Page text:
Of course, an appetite for entrepreneurial risk is essential; but it is not enough: good judgment, planning, resource allocation and management, people skills and myriad other ingredients are indispensable to creating a successful venture.
On the employee side, working for a start-up can offer unique benefits, such as the opportunity to play a pivotal and guiding role in a new venture, absence of immediate pressure to generate revenues [during the design and implementation phases], and freedom from immediate client/customer pressure and complaints.
Entrepreneurship involves an innovative or profitable approach to business in which new ideas or great ideas are brought to life in the form of a tangible business structure and setting. To become an entrepreneur, one must possess a number of traits, including being innovative, driven, hard-working, have high business acumen, be a risk taker, have strong analytical skills and nerves of steel, possess the ability to seek out an opportunity, the ability to follow leads, the ability to make decisions quickly and many other key traits.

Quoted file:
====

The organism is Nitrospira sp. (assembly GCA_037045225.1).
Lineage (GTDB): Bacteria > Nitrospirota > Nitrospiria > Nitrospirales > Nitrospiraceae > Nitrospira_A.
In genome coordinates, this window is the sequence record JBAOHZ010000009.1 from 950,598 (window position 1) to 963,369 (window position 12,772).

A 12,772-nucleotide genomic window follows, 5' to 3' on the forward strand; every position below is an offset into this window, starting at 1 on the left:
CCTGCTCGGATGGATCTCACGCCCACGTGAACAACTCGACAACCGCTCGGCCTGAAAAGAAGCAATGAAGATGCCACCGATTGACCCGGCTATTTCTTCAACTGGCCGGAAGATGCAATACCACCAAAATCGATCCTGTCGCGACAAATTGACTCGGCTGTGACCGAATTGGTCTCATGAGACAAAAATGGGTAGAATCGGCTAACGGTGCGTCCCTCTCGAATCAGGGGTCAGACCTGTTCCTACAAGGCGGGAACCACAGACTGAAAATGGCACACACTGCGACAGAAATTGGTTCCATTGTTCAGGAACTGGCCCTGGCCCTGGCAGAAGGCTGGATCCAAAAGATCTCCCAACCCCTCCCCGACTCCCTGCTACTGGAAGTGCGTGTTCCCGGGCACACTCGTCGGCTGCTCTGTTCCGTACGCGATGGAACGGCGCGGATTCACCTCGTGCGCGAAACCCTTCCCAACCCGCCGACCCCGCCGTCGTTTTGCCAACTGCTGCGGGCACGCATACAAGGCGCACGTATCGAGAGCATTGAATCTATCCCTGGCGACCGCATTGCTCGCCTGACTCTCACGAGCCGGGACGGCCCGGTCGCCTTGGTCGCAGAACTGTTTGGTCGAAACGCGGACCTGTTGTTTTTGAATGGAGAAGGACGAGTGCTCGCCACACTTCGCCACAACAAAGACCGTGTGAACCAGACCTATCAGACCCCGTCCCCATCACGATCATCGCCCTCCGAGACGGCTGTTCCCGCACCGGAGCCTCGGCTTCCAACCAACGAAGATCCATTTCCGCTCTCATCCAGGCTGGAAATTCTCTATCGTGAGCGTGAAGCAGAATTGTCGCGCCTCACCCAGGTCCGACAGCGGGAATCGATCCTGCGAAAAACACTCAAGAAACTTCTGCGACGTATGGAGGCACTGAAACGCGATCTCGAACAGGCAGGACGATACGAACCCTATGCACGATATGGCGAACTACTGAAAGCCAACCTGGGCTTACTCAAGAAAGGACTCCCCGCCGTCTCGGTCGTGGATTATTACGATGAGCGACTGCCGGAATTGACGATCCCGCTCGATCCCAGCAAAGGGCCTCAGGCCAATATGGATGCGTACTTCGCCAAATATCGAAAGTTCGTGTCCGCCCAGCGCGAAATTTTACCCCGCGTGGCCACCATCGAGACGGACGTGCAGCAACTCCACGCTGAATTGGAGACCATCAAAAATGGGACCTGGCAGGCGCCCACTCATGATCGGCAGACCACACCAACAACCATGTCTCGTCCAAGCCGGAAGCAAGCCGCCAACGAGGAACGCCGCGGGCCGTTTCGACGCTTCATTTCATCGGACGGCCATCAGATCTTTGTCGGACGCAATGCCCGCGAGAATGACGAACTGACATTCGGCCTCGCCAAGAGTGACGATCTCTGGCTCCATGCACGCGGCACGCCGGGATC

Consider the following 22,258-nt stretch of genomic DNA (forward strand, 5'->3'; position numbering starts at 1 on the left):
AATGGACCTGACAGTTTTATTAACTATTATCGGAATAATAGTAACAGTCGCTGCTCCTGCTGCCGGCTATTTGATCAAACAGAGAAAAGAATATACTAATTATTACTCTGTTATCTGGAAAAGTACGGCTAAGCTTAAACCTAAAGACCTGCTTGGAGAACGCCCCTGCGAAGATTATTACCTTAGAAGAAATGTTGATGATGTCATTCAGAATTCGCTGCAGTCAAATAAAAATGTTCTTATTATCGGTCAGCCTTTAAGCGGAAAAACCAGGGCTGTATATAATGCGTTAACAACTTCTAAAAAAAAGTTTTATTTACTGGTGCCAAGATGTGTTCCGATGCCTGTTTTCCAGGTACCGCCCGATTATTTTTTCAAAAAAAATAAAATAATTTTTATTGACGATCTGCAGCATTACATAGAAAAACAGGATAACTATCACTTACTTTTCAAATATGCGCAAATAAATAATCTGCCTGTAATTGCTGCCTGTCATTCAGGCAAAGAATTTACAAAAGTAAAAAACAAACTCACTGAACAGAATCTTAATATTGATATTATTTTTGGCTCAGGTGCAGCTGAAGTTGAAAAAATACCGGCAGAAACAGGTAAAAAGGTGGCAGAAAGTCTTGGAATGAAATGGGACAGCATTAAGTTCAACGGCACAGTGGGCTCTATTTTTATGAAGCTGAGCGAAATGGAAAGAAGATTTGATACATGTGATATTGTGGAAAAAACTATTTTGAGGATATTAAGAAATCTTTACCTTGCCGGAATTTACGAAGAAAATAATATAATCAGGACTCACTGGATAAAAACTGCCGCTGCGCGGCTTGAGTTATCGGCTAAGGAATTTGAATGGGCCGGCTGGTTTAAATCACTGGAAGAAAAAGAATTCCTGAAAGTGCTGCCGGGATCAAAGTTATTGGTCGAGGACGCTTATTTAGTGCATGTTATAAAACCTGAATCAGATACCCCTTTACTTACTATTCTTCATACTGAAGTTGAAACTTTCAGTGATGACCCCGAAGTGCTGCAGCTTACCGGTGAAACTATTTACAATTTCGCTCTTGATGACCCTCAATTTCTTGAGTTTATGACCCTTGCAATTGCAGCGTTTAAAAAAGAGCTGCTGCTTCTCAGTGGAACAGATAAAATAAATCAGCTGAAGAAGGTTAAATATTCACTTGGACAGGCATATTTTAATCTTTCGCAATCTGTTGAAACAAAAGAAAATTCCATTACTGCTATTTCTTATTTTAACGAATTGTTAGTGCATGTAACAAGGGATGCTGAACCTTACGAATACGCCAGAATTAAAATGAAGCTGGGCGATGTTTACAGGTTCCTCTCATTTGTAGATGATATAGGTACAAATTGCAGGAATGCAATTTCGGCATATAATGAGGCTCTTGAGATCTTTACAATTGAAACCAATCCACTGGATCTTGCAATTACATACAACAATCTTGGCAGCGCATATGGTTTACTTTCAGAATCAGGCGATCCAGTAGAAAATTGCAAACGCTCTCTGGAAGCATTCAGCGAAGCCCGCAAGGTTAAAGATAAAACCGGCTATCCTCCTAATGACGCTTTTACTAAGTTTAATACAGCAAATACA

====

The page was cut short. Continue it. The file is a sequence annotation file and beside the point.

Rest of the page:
In periods characterized by job insecurity, widespread unemployment, downsizing, low interest rates for investment loans, first-mover opportunities in rapidly developing sectors, e.g., innovative technology, entrepreneurship is likely to become attractive. Then there is the perennial entrepreneurial personality type: These are people want to work for themselves, be their own boss, control the money and opportunities that their business generates and generally make all the important decisions about the business.
Of course, this also involves a great deal of risk and vision. The greater the vision, the more acceptable risks will seem. However, the risks of failure cannot be minimized - 3 out of 4 startup ventures fail, according to a recent Harvard study. Causes of failure are countless: inadequate market research, unworkable or endlessly revised business plan, flawed projections of founder enthusiasm onto the broad consumer market, uncontrolled capital burn-rate, mis-estimates of costs and revenue streams; unexpected increases in the cost of borrowing, product or service obsolescence, supply-chain breakdowns, etc.
The wise entrepreneur will not only identify such hazards, but also prepare contingency plans for coping with those that cannot be prevented at the outset.
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